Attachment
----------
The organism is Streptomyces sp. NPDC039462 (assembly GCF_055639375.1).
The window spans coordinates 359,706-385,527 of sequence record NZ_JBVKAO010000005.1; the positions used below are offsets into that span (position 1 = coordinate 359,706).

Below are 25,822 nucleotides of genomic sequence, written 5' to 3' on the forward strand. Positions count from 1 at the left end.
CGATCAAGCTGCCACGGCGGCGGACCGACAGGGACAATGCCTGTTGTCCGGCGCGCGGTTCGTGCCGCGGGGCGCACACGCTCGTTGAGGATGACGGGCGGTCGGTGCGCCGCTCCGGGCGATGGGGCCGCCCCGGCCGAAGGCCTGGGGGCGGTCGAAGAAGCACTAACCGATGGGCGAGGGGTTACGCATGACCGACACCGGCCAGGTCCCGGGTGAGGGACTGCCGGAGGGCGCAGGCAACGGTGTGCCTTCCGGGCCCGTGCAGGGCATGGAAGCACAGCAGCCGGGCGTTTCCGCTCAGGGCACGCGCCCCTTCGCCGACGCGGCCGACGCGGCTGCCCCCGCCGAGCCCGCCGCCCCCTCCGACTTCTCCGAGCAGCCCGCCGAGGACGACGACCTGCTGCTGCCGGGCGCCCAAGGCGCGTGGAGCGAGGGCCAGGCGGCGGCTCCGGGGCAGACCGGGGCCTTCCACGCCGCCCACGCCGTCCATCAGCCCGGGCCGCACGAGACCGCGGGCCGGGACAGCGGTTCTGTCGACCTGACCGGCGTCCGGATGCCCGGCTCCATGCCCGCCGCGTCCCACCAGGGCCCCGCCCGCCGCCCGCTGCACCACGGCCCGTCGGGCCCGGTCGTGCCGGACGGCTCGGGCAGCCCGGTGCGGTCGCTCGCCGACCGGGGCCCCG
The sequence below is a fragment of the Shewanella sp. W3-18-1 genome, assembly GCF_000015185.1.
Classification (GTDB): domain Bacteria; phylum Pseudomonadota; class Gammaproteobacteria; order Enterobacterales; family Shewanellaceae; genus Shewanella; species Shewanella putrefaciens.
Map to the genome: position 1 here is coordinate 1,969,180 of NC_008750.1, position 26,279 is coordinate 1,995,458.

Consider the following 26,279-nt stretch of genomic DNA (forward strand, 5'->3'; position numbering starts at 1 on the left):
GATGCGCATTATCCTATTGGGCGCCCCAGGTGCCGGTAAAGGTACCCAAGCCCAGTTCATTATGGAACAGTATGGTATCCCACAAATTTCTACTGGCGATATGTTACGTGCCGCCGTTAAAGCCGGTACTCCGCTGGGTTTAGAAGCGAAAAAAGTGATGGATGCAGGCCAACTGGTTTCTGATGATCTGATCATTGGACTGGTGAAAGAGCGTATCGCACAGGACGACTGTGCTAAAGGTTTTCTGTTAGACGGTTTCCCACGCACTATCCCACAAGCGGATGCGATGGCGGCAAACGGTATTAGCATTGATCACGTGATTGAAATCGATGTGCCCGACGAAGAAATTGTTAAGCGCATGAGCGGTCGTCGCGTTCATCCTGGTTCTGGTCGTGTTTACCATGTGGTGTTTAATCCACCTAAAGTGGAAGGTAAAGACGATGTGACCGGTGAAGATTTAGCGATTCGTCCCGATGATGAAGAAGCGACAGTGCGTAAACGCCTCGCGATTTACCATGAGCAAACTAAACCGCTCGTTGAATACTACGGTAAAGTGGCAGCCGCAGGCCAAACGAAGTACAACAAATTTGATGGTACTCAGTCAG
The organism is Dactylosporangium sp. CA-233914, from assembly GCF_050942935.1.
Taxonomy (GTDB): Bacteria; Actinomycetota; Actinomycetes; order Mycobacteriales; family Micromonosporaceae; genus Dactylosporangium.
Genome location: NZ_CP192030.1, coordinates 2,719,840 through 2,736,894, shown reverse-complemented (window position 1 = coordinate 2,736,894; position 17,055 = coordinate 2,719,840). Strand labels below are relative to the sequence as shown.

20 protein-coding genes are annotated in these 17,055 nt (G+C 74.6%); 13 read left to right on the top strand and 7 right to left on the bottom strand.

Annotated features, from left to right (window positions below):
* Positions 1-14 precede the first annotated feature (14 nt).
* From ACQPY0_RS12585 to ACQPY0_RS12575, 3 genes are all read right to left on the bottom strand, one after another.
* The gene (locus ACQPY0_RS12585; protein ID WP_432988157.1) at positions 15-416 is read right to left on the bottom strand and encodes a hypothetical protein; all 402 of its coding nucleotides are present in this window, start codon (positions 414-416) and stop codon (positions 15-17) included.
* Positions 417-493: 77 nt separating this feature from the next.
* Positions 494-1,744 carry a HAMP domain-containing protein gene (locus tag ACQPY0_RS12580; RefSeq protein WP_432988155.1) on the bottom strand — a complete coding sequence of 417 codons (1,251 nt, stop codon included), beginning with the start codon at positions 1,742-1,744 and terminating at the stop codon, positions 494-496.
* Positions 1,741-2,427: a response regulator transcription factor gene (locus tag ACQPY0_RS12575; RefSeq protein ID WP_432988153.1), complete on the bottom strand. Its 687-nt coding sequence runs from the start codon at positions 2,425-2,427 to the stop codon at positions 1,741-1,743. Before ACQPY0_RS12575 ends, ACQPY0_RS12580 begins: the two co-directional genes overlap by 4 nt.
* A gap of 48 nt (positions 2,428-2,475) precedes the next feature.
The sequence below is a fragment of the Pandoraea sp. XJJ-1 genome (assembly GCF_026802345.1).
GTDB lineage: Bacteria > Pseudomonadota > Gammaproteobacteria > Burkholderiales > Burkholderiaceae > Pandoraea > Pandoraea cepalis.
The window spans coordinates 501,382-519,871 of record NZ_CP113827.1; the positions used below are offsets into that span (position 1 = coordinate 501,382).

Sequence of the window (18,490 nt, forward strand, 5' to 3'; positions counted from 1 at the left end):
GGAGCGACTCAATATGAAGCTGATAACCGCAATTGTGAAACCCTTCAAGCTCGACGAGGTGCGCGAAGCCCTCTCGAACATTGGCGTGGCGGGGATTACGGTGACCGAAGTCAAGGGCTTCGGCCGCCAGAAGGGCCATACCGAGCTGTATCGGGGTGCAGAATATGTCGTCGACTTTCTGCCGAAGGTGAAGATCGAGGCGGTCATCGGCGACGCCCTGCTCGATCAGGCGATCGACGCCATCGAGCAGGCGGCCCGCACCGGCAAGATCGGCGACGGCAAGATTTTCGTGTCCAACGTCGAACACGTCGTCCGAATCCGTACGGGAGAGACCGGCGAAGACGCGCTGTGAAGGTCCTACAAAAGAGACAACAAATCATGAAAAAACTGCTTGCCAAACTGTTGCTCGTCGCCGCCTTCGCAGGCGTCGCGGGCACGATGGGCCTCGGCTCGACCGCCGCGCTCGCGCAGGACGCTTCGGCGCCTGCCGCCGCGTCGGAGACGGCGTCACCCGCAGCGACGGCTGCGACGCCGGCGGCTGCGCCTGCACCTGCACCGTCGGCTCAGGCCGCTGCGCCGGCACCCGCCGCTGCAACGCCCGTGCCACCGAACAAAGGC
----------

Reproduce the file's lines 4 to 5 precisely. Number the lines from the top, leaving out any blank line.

CGATCAAGCTGCCACGGCGGCGGACCGACAGGGACAATGCCTGTTGTCCGGCGCGCGGTTCGTGCCGCGGGGCGCACACGCTCGTTGAGGATGACGGGCGGTCGGTGCGCCGCTCCGGGCGATGGGGCCGCCCCGGCCGAAGGCCTGGGGGCGGTCGAAGAAGCACTAACCGATGGGCGAGGGGTTACGCATGACCGACACCGGCCAGGTCCCGGGTGAGGGACTGCCGGAGGGCGCAGGCAACGGTGTGCCTTCCGGGCCCGTGCAGGGCATGGAAGCACAGCAGCCGGGCGTTTCCGCTCAGGGCACGCGCCCCTTCGCCGACGCGGCCGACGCGGCTGCCCCCGCCGAGCCCGCCGCCCCCTCCGACTTCTCCGAGCAGCCCGCCGAGGACGACGACCTGCTGCTGCCGGGCGCCCAAGGCGCGTGGAGCGAGGGCCAGGCGGCGGCTCCGGGGCAGACCGGGGCCTTCCACGCCGCCCACGCCGTCCATCAGCCCGGGCCGCACGAGACCGCGGGCCGGGACAGCGGTTCTGTCGACCTGACCGGCGTCCGGATGCCCGGCTCCATGCCCGCCGCGTCCCACCAGGGCCCCGCCCGCCGCCCGCTGCACCACGGCCCGTCGGGCCCGGTCGTGCCGGACGGCTCGGGCAGCCCGGTGCGGTCGCTCGCCGACCGGGGCCCCG
The sequence below is a fragment of the Shewanella sp. W3-18-1 genome, assembly GCF_000015185.1.